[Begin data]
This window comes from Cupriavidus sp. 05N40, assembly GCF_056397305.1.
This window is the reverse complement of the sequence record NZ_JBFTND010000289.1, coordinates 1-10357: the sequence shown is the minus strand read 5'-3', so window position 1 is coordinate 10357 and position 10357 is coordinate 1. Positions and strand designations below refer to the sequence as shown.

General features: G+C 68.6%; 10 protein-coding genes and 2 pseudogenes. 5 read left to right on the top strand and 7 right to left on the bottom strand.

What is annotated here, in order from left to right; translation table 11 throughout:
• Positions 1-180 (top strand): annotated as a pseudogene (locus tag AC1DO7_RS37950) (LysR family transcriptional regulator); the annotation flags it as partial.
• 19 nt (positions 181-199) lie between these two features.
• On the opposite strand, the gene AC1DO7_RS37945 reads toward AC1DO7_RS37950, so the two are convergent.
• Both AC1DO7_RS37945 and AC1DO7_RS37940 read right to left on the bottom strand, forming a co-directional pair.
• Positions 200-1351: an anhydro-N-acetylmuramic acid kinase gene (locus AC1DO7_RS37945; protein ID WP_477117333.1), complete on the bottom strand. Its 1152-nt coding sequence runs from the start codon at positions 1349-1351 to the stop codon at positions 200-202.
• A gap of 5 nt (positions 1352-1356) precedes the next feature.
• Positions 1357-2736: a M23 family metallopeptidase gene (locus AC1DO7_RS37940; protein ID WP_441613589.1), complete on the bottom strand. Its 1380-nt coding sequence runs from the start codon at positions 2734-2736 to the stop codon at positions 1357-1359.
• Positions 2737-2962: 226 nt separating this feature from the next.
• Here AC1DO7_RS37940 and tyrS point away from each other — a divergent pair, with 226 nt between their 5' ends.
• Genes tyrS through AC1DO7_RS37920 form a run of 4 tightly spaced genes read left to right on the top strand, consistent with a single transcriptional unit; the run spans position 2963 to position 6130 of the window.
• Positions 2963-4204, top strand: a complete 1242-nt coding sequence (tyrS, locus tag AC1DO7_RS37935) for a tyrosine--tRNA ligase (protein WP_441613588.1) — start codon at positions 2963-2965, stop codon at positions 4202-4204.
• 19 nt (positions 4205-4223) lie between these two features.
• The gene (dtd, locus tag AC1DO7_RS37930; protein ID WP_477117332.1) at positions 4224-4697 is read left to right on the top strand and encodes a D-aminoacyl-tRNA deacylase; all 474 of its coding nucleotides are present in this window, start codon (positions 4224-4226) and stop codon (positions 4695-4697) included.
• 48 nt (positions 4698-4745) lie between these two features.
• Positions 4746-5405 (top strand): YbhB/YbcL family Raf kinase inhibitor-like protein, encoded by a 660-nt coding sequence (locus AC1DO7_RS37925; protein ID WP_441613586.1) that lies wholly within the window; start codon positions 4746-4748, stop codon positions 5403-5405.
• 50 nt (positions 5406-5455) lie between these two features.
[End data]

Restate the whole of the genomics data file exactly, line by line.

This window comes from Cupriavidus sp. 05N40, assembly GCF_056397305.1.
This window is the reverse complement of the sequence record NZ_JBFTND010000289.1, coordinates 1-10357: the sequence shown is the minus strand read 5'-3', so window position 1 is coordinate 10357 and position 10357 is coordinate 1. Positions and strand designations below refer to the sequence as shown.

General features: G+C 68.6%; 10 protein-coding genes and 2 pseudogenes. 5 read left to right on the top strand and 7 right to left on the bottom strand.

What is annotated here, in order from left to right; translation table 11 throughout:
• Positions 1-180 (top strand): annotated as a pseudogene (locus tag AC1DO7_RS37950) (LysR family transcriptional regulator); the annotation flags it as partial.
• 19 nt (positions 181-199) lie between these two features.
• On the opposite strand, the gene AC1DO7_RS37945 reads toward AC1DO7_RS37950, so the two are convergent.
• Both AC1DO7_RS37945 and AC1DO7_RS37940 read right to left on the bottom strand, forming a co-directional pair.
• Positions 200-1351: an anhydro-N-acetylmuramic acid kinase gene (locus AC1DO7_RS37945; protein ID WP_477117333.1), complete on the bottom strand. Its 1152-nt coding sequence runs from the start codon at positions 1349-1351 to the stop codon at positions 200-202.
• A gap of 5 nt (positions 1352-1356) precedes the next feature.
• Positions 1357-2736: a M23 family metallopeptidase gene (locus AC1DO7_RS37940; protein ID WP_441613589.1), complete on the bottom strand. Its 1380-nt coding sequence runs from the start codon at positions 2734-2736 to the stop codon at positions 1357-1359.
• Positions 2737-2962: 226 nt separating this feature from the next.
• Here AC1DO7_RS37940 and tyrS point away from each other — a divergent pair, with 226 nt between their 5' ends.
• Genes tyrS through AC1DO7_RS37920 form a run of 4 tightly spaced genes read left to right on the top strand, consistent with a single transcriptional unit; the run spans position 2963 to position 6130 of the window.
• Positions 2963-4204, top strand: a complete 1242-nt coding sequence (tyrS, locus tag AC1DO7_RS37935) for a tyrosine--tRNA ligase (protein WP_441613588.1) — start codon at positions 2963-2965, stop codon at positions 4202-4204.
• 19 nt (positions 4205-4223) lie between these two features.
• The gene (dtd, locus tag AC1DO7_RS37930; protein ID WP_477117332.1) at positions 4224-4697 is read left to right on the top strand and encodes a D-aminoacyl-tRNA deacylase; all 474 of its coding nucleotides are present in this window, start codon (positions 4224-4226) and stop codon (positions 4695-4697) included.
• 48 nt (positions 4698-4745) lie between these two features.
• Positions 4746-5405 (top strand): YbhB/YbcL family Raf kinase inhibitor-like protein, encoded by a 660-nt coding sequence (locus AC1DO7_RS37925; protein ID WP_441613586.1) that lies wholly within the window; start codon positions 4746-4748, stop codon positions 5403-5405.
• 50 nt (positions 5406-5455) lie between these two features.